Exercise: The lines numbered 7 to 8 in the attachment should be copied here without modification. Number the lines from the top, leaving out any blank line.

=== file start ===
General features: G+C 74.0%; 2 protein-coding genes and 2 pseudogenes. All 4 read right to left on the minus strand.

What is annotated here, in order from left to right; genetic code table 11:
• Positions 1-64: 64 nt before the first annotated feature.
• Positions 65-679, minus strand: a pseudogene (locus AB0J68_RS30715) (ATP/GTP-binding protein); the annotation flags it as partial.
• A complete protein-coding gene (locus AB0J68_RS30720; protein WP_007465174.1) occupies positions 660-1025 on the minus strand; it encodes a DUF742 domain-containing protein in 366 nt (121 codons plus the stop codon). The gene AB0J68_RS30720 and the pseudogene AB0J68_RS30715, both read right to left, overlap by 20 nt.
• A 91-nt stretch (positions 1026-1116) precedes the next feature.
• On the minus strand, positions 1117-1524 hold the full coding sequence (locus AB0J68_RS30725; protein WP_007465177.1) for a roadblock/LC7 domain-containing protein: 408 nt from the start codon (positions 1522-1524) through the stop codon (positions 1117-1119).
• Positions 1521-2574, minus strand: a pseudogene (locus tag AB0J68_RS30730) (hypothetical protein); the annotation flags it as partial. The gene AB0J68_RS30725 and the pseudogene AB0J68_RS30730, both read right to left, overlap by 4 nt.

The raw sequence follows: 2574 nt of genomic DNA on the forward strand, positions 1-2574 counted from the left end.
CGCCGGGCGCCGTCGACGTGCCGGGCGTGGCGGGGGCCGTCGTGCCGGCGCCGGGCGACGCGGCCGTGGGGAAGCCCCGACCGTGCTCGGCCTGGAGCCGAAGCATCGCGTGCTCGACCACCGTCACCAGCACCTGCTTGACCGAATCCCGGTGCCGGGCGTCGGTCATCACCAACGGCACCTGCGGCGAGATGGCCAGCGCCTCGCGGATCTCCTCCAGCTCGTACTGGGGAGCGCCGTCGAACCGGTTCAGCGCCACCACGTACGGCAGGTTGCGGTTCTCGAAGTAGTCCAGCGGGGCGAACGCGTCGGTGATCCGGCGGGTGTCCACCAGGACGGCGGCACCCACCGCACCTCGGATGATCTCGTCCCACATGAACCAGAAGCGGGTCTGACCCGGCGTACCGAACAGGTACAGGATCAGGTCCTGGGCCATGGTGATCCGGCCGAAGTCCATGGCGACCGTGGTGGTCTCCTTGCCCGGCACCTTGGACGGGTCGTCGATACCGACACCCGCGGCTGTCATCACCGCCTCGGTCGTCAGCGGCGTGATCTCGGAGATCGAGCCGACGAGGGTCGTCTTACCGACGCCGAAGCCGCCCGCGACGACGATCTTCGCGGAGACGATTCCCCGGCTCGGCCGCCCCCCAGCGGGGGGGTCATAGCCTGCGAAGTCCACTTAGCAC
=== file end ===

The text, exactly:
• On the minus strand, positions 1117-1524 hold the full coding sequence (locus AB0J68_RS30725; protein WP_007465177.1) for a roadblock/LC7 domain-containing protein: 408 nt from the start codon (positions 1522-1524) through the stop codon (positions 1117-1119).
• Positions 1521-2574, minus strand: a pseudogene (locus tag AB0J68_RS30730) (hypothetical protein); the annotation flags it as partial. The gene AB0J68_RS30725 and the pseudogene AB0J68_RS30730, both read right to left, overlap by 4 nt.